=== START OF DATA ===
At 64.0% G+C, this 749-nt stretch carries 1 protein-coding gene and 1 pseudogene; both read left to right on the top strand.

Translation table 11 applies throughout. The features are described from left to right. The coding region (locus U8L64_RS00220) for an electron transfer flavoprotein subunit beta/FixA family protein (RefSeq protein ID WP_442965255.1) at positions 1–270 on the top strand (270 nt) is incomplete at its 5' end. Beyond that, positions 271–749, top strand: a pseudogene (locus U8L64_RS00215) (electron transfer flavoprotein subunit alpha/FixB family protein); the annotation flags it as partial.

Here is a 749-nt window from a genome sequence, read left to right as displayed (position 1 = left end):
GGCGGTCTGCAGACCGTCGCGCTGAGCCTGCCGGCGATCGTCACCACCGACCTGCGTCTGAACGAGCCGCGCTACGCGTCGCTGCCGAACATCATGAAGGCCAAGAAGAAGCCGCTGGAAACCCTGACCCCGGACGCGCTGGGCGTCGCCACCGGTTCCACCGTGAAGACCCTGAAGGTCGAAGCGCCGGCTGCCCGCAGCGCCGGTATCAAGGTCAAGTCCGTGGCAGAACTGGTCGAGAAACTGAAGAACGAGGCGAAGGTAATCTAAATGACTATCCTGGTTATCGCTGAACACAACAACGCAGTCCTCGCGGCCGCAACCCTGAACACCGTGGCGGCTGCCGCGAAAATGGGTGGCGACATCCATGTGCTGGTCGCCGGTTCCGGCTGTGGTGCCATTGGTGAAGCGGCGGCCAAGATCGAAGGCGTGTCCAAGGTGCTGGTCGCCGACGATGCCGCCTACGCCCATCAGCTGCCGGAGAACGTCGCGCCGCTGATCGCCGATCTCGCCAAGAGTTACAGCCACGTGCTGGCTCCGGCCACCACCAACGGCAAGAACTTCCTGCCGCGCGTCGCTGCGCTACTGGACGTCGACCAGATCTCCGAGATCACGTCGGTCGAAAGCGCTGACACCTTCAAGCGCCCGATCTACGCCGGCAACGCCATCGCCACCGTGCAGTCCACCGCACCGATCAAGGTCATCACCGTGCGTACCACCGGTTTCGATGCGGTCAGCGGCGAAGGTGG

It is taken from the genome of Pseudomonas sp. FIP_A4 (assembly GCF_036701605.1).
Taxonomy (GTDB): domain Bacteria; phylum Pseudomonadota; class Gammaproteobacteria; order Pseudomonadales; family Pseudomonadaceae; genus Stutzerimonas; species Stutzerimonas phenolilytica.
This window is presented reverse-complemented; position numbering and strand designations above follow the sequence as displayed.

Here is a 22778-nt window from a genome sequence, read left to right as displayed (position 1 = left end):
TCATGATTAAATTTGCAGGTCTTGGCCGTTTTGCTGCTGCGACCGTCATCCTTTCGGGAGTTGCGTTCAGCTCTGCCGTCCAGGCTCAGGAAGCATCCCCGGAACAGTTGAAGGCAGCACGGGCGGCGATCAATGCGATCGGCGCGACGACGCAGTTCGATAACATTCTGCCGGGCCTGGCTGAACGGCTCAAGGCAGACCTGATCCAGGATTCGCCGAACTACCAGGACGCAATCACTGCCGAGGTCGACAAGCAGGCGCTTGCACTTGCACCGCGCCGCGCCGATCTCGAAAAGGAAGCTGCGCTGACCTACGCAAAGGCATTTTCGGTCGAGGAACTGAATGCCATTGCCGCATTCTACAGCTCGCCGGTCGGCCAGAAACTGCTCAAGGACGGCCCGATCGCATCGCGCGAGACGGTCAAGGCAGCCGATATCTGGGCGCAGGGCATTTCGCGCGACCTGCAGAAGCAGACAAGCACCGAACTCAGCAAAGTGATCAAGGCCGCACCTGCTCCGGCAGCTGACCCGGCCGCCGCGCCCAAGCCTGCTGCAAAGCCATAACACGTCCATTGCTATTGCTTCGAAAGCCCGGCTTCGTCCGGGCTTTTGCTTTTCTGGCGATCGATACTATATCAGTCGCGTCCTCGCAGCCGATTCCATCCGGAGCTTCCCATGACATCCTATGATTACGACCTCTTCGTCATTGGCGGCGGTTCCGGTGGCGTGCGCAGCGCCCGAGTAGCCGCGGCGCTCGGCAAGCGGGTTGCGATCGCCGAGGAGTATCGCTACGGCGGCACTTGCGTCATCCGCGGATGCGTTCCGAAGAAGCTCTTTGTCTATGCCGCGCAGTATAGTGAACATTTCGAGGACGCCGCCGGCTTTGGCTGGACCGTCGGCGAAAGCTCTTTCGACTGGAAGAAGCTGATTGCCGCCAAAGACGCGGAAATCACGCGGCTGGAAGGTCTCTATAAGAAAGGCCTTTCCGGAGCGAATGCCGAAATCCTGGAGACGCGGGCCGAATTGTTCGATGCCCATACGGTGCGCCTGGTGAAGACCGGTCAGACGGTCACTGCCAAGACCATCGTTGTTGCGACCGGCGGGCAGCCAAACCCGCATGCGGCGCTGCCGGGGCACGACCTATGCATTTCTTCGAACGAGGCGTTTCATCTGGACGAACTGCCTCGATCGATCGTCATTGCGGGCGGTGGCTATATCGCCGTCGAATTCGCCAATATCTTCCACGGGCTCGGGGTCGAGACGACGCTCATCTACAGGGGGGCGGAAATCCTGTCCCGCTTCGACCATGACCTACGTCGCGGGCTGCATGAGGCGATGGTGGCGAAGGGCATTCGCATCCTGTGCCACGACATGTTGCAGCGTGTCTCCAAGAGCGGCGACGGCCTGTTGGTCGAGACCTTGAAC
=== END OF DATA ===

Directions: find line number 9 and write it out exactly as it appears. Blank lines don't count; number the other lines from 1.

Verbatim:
TCATGATTAAATTTGCAGGTCTTGGCCGTTTTGCTGCTGCGACCGTCATCCTTTCGGGAGTTGCGTTCAGCTCTGCCGTCCAGGCTCAGGAAGCATCCCCGGAACAGTTGAAGGCAGCACGGGCGGCGATCAATGCGATCGGCGCGACGACGCAGTTCGATAACATTCTGCCGGGCCTGGCTGAACGGCTCAAGGCAGACCTGATCCAGGATTCGCCGAACTACCAGGACGCAATCACTGCCGAGGTCGACAAGCAGGCGCTTGCACTTGCACCGCGCCGCGCCGATCTCGAAAAGGAAGCTGCGCTGACCTACGCAAAGGCATTTTCGGTCGAGGAACTGAATGCCATTGCCGCATTCTACAGCTCGCCGGTCGGCCAGAAACTGCTCAAGGACGGCCCGATCGCATCGCGCGAGACGGTCAAGGCAGCCGATATCTGGGCGCAGGGCATTTCGCGCGACCTGCAGAAGCAGACAAGCACCGAACTCAGCAAAGTGATCAAGGCCGCACCTGCTCCGGCAGCTGACCCGGCCGCCGCGCCCAAGCCTGCTGCAAAGCCATAACACGTCCATTGCTATTGCTTCGAAAGCCCGGCTTCGTCCGGGCTTTTGCTTTTCTGGCGATCGATACTATATCAGTCGCGTCCTCGCAGCCGATTCCATCCGGAGCTTCCCATGACATCCTATGATTACGACCTCTTCGTCATTGGCGGCGGTTCCGGTGGCGTGCGCAGCGCCCGAGTAGCCGCGGCGCTCGGCAAGCGGGTTGCGATCGCCGAGGAGTATCGCTACGGCGGCACTTGCGTCATCCGCGGATGCGTTCCGAAGAAGCTCTTTGTCTATGCCGCGCAGTATAGTGAACATTTCGAGGACGCCGCCGGCTTTGGCTGGACCGTCGGCGAAAGCTCTTTCGACTGGAAGAAGCTGATTGCCGCCAAAGACGCGGAAATCACGCGGCTGGAAGGTCTCTATAAGAAAGGCCTTTCCGGAGCGAATGCCGAAATCCTGGAGACGCGGGCCGAATTGTTCGATGCCCATACGGTGCGCCTGGTGAAGACCGGTCAGACGGTCACTGCCAAGACCATCGTTGTTGCGACCGGCGGGCAGCCAAACCCGCATGCGGCGCTGCCGGGGCACGACCTATGCATTTCTTCGAACGAGGCGTTTCATCTGGACGAACTGCCTCGATCGATCGTCATTGCGGGCGGTGGCTATATCGCCGTCGAATTCGCCAATATCTTCCACGGGCTCGGGGTCGAGACGACGCTCATCTACAGGGGGGCGGAAATCCTGTCCCGCTTCGACCATGACCTACGTCGCGGGCTGCATGAGGCGATGGTGGCGAAGGGCATTCGCATCCTGTGCCACGACATGTTGCAGCGTGTCTCCAAGAGCGGCGACGGCCTGTTGGTCGAGACCTTGAAC